3. Financial Technology and Digital Economy.
  4. Media and Entertainment

India’s new role:

  • The event will highlight India’s enabling environment for innovation and entrepreneurship.
  • Through two and half days of training and mentoring sessions, networking, and investment matchmaking, the United States and India will forge new collaborations and launch new initiatives, while reducing the barriers inhibiting international growth and innovation.

What is ‘Swiss challenge’ approach?

Swiss challenge method is a process of giving contracts. Any person with credentials can submit a development proposal to the government. That proposal will be made online and a second person can give suggestions to improve and beat that proposal.

  • It is a method where third parties make offers (challenges) for a project within a designated period to avoid exaggerated project costs.

Swiss model: 

The government plans to adopt the ‘Swiss Challenge’ mode to invite bids for redeveloping the stations.

How Swiss model operates? 

  • First, the government will invite developers to submit their master plans.
  • After evaluating the proposals, the selected design will be uploaded over the Ministry of Railways website.
  • Financial bids will be invited and the developer quoting the highest upfront premium to be paid to the government will win the bid.
  • However, the project developer, who had originally submitted the plan, will be given an opportunity to match the bid amount.

The government will also ensure that the developer has prior experience in the field of passenger transportation such as railway stations, airports or ports or construction experience in the core sector.

Commodity and Exchanges

What is a commodity?

  • Commodities are products that can be bought, sold or traded in different kinds of markets.
  • Commodities are the raw materials that are used to create products which are consumed in everyday life around the world, from food products in India to building new homes in Europe or to running cars in the US.

There are two main types of commodities:

  • Soft commodities  agricultural products such as corn, wheat, coffee, cocoa, sugar and soybean; and livestock.
  • Hard commodities  natural resources that need to be mined or processed such as crude oil, gold, silver and rubber.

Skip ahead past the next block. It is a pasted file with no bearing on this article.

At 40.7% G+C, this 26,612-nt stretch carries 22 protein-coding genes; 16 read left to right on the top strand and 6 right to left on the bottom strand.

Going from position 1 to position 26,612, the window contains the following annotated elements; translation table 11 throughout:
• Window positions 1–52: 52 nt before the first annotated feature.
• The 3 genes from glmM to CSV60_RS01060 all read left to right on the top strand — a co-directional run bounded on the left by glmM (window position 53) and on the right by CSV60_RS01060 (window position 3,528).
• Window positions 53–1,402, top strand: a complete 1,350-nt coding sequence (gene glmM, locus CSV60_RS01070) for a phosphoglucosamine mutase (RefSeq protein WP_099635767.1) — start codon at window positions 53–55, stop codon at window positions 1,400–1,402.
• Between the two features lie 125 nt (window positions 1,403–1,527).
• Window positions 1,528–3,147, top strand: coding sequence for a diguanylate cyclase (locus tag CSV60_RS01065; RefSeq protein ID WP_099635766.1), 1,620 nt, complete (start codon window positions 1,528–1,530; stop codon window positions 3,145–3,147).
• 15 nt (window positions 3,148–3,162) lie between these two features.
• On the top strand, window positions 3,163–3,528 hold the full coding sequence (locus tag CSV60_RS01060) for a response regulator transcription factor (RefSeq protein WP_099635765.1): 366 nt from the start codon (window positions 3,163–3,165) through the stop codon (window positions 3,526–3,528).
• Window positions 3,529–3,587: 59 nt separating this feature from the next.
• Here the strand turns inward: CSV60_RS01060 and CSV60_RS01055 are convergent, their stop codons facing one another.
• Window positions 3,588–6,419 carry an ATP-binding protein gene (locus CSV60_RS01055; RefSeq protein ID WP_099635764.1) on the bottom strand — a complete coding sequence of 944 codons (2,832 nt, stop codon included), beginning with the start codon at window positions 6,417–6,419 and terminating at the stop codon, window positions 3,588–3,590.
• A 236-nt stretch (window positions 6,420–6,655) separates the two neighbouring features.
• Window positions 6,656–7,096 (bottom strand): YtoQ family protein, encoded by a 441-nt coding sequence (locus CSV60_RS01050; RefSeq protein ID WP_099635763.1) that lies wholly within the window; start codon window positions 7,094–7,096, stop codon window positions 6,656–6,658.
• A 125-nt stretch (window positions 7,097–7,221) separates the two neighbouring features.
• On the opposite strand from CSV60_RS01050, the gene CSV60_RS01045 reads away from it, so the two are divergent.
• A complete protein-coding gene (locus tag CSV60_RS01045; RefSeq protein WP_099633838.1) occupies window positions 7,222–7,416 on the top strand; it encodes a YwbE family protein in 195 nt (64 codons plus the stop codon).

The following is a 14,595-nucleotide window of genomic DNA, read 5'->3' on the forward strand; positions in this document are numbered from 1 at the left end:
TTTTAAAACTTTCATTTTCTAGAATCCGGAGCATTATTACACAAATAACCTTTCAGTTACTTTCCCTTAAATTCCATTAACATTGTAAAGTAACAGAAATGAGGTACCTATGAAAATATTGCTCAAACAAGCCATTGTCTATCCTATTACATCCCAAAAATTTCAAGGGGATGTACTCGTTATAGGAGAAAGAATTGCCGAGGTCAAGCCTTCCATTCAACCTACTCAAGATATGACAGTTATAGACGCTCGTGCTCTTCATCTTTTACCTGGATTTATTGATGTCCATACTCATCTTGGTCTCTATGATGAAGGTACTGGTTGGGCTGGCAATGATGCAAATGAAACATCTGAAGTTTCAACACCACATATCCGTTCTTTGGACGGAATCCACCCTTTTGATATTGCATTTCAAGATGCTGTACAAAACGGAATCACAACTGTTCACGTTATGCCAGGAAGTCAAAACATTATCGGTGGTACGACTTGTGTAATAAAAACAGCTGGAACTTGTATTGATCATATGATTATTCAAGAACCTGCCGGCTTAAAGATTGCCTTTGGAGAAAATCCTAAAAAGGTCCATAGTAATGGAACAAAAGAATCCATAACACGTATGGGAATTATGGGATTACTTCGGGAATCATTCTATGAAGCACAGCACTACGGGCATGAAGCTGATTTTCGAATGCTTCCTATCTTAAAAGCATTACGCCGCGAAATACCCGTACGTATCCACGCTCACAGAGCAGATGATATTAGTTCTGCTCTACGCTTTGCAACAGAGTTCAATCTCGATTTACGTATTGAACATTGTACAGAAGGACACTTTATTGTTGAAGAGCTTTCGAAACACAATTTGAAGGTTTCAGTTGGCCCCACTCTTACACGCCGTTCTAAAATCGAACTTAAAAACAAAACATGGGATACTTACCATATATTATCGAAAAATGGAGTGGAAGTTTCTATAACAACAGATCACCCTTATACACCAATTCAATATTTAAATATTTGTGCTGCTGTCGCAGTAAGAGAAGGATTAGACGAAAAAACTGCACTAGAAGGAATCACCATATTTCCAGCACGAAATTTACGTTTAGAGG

What are the main differences between commodity spot and derivatives markets?

  • There are two types of commodity markets: spot (physical) and derivatives (such as futures, options and swaps).
  • In a spot market, a physical commodity is sold or bought at a price negotiated between the buyer and the seller.
  • The spot market involves buying and selling of commodities in cash with immediate delivery.
  • There are spot markets for individual consumers (retail market) and the business-to-business (wholesale market) category.
  • Spot markets also include traditional markets such as Delhi’s Azadpur Mandi that deal in fruits and vegetables.
  • On the other hand, a commodity can be sold or bought via derivatives contract as well.
  • A futures contract is a pre-determined and standardized contract to buy or sell commodities for a particular price and for a certain date in the future.
  • For instance, if one wants to buy 10 tonne of rice today, one can buy it in the spot market.
  • But if one wants to buy or sell 10 tonne of rice at a future date, (say, after two months), one can buy or sell rice futures contracts at a commodity futures exchange.
  • The futures contracts provide for the delivery or receipt of a physical commodity of a specified amount at some future date.
  • Under the physically settled contract, the full purchase price is paid by the buyer and the actual commodity is delivered by the seller.
  • But in a futures contract, actual delivery takes place later.
  • In practice, most futures contracts do not involve delivery of physical commodity as contracts are settled in cash through an exchange.
  • The financial investors prefer cash settlement because of no interest in buying or selling the underlying commodity, and lower transaction costs.
  • Nowadays, the entire process of futures trading in commodities is carried out electronically throughout the world.
  • For instance, a farmer enters into a futures contract to sell 10 tonne of rice at $100 per tonne to a miller on a future date. On that date, the miller will pay the full purchase price ($1,000) to the farmer and in exchange will receive the 10 tonne of rice.
  • However, under the cash-settled futures contract, the farmer and the miller would simply exchange the difference between the spot price of rice on the settlement date and the agreed upon price as mentioned in the futures contract and there would be no actual delivery of rice.
  • Following the above example, if on the settlement date the price of rice was $80 per tonne, while the agreed upon price of futures contract was $100 a tonne, the miller will pay $20 to the farmer in cash and there will be no delivery of rice to the miller.